Reaching the heights for the rights of the child: the Council of Europe launches its six-year strategy
In difficult times, it is often children who find themselves most vulnerable to human rights violations. The refugee and migrant crisis has resulted in thousands of unaccompanied children strewn across Europe. These children are too often subjected to unnecessary detention, and lack of access to the most basic resources. The economic crisis, meanwhile, has left deep scars in the form of poverty across many homes.
Violence against children, fuelled by modern technologies, is becoming ever more multi-faceted. It spans the range of child grooming and trafficking, to hate speech and radicalisation. These dangers must be reconciled with the fact that the same technologies provide an invaluable portal for children’s development, and their genuine participation. Meanwhile, children’s access to and participation in decision-making processes remain limited. Maneuvering in a world designed for adults sits ill-at-ease with the principle of the child’s best interests.
These challenges come in spite of the United Nations Convention on the Rights of the Child entering into force over twenty six years ago, as well as the existence of numerous regional conventions and policy documents which protect human rights, including those of children. There has been clear progress, but much more is needed to be done.
In the light of this, the Council of Europe has adopted the Strategy for the Rights of the Child, a six-year plan highlighting five priorities for children’s rights, namely:
1. Equal opportunities
3. A life free from violence
4. Child-friendly justice
5. Children’s rights in the digital environment
Focus is placed on implementing existing standards, forming and strengthening partnerships with stakeholders, and sharing research and good practices.
The strategy is the result of input from governments, civil society and, importantly, children. Its implementation will be evaluated by a new Committee consisting of the same interest groups. This recently established ad hoc Committee for the Rights of the Child (CAH-ENF) will also be an opportunity for NGOs to play an active part in supporting the Strategy’s implementation. They will facilitate a structured approach to working with governments, children and civil society, as well as international bodies, such as the UN Committee on the Rights of the Child and the European Union.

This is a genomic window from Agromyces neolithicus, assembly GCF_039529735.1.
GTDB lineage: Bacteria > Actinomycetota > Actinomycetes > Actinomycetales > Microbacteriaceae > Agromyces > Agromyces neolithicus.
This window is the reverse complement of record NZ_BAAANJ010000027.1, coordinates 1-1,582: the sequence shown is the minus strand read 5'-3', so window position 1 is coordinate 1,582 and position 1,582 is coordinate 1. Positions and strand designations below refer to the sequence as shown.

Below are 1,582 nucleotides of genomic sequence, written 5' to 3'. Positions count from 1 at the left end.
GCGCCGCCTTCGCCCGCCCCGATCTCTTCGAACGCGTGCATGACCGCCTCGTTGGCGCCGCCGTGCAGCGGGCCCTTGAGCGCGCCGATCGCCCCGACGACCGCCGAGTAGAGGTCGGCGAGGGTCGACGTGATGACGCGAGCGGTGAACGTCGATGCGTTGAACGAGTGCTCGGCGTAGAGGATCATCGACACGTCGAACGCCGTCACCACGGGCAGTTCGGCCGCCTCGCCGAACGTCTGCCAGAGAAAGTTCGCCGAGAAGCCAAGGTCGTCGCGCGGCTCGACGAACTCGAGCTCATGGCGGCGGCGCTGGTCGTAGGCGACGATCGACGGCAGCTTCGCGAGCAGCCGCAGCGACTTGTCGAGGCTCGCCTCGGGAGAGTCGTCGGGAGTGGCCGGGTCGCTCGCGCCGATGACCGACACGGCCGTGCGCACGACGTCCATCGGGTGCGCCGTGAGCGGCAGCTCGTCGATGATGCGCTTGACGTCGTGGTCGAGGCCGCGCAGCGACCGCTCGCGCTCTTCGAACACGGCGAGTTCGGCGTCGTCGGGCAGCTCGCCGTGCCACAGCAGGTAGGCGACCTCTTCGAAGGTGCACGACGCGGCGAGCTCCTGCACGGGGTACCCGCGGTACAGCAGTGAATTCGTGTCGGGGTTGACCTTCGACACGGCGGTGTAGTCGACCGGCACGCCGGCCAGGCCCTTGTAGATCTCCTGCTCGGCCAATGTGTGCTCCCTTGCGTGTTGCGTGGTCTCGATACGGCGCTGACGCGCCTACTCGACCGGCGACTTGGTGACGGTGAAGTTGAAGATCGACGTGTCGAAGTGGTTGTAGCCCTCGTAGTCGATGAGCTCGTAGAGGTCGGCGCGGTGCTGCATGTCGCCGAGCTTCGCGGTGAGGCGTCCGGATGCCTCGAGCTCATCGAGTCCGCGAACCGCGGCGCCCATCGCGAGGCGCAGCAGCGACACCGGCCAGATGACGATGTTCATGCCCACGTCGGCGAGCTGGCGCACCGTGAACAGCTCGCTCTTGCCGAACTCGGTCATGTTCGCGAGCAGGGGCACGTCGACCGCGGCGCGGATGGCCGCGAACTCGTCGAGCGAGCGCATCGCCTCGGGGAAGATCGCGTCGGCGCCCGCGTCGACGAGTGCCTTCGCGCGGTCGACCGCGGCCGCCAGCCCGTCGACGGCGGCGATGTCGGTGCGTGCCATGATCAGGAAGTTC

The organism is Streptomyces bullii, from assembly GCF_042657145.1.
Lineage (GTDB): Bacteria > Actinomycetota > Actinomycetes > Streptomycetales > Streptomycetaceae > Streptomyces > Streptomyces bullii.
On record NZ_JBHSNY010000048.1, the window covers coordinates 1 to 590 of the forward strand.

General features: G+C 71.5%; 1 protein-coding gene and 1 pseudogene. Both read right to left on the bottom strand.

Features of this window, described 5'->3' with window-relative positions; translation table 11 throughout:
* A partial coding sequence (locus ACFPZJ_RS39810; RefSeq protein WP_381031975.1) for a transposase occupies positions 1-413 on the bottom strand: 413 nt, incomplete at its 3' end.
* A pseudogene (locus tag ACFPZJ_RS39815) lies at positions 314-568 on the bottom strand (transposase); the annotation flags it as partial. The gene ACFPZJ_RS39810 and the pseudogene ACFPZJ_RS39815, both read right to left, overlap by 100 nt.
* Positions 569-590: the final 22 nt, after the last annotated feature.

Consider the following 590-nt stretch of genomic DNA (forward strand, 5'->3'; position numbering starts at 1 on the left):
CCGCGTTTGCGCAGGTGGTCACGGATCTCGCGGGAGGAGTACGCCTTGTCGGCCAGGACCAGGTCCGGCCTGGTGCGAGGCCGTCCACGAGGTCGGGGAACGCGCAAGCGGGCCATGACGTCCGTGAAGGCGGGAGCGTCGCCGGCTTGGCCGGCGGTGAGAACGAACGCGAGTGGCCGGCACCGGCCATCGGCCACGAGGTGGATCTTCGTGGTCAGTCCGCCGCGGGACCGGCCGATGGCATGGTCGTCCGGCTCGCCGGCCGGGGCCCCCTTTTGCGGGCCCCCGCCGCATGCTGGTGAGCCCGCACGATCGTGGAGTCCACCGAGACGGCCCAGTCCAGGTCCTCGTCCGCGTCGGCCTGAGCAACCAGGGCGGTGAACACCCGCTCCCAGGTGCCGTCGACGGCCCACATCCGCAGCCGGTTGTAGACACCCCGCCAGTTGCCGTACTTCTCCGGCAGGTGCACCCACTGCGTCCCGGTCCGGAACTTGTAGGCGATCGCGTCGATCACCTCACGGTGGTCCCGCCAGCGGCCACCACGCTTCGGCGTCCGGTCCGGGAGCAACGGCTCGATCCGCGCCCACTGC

To start with, however, we need more awareness about children’s rights in order for them to have a real impact. Change is only possible with popular support from citizens, and the resultant political drive of governments. This is why civil society’s role will be vital to the Strategy’s success. There are several areas where civil society can have a significant impact, including activism and participation in campaigns aimed towards our five priorities. The No Hate Speech Movement, the Dosta! Campaign for Roma and traveller people’s rights, and a European day to end sexual violence and exploitation against children (18th November) are all creations of the Council of Europe which depend on civil society to coax them onto national agendas.
Beyond this, the role of civil society in collecting research and sharing good practices will be an invaluable resource. In particular, NGOs will be encouraged to assess their country’s performance through the Child Participation Assessment Tool, as well as to support and monitor implementation of the Convention on the Protection of Children against Sexual Exploitation and Sexual Abuse, to name a few. The potential is large and the opportunities are unaccounted for. Creativity is key.
The Strategy will be launched at a High Level Conference in Sofia on 5th and 6th April 2016.
Regina Jensdottir, Head of the Children’s Rights Division of the Council of Europe